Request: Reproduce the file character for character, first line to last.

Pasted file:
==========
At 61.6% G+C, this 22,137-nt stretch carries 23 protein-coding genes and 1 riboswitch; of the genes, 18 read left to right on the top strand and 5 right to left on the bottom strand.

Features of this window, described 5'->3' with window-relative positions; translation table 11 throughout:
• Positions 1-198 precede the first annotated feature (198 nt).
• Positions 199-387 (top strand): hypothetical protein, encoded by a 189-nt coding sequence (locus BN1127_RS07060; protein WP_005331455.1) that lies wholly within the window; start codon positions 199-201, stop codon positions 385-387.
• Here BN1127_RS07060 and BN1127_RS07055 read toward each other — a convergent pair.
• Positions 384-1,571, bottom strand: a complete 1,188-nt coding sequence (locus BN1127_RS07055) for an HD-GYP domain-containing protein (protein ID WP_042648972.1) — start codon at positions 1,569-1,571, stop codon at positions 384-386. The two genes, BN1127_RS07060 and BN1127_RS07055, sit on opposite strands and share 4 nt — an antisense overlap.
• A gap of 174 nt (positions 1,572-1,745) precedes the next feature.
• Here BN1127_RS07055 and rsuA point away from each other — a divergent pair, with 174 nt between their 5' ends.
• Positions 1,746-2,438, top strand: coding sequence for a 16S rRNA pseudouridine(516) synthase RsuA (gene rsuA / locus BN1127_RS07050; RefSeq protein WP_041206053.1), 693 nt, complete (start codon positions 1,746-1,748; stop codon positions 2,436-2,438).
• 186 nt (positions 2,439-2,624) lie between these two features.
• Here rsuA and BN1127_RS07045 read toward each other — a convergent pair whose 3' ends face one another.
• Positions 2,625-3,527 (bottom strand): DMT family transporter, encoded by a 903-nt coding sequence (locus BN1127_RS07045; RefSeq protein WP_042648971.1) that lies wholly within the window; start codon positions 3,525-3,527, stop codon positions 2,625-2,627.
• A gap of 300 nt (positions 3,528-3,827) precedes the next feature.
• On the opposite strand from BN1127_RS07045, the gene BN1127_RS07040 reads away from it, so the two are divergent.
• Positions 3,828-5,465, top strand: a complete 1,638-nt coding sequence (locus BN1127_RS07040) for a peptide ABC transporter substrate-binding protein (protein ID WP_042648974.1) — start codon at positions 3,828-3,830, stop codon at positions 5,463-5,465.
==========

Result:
At 61.6% G+C, this 22,137-nt stretch carries 23 protein-coding genes and 1 riboswitch; of the genes, 18 read left to right on the top strand and 5 right to left on the bottom strand.

Features of this window, described 5'->3' with window-relative positions; translation table 11 throughout:
• Positions 1-198 precede the first annotated feature (198 nt).
• Positions 199-387 (top strand): hypothetical protein, encoded by a 189-nt coding sequence (locus BN1127_RS07060; protein WP_005331455.1) that lies wholly within the window; start codon positions 199-201, stop codon positions 385-387.
• Here BN1127_RS07060 and BN1127_RS07055 read toward each other — a convergent pair.
• Positions 384-1,571, bottom strand: a complete 1,188-nt coding sequence (locus BN1127_RS07055) for an HD-GYP domain-containing protein (protein ID WP_042648972.1) — start codon at positions 1,569-1,571, stop codon at positions 384-386. The two genes, BN1127_RS07060 and BN1127_RS07055, sit on opposite strands and share 4 nt — an antisense overlap.
• A gap of 174 nt (positions 1,572-1,745) precedes the next feature.
• Here BN1127_RS07055 and rsuA point away from each other — a divergent pair, with 174 nt between their 5' ends.
• Positions 1,746-2,438, top strand: coding sequence for a 16S rRNA pseudouridine(516) synthase RsuA (gene rsuA / locus BN1127_RS07050; RefSeq protein WP_041206053.1), 693 nt, complete (start codon positions 1,746-1,748; stop codon positions 2,436-2,438).
• 186 nt (positions 2,439-2,624) lie between these two features.
• Here rsuA and BN1127_RS07045 read toward each other — a convergent pair whose 3' ends face one another.
• Positions 2,625-3,527 (bottom strand): DMT family transporter, encoded by a 903-nt coding sequence (locus BN1127_RS07045; RefSeq protein WP_042648971.1) that lies wholly within the window; start codon positions 3,525-3,527, stop codon positions 2,625-2,627.
• A gap of 300 nt (positions 3,528-3,827) precedes the next feature.
• On the opposite strand from BN1127_RS07045, the gene BN1127_RS07040 reads away from it, so the two are divergent.
• Positions 3,828-5,465, top strand: a complete 1,638-nt coding sequence (locus BN1127_RS07040) for a peptide ABC transporter substrate-binding protein (protein ID WP_042648974.1) — start codon at positions 3,828-3,830, stop codon at positions 5,463-5,465.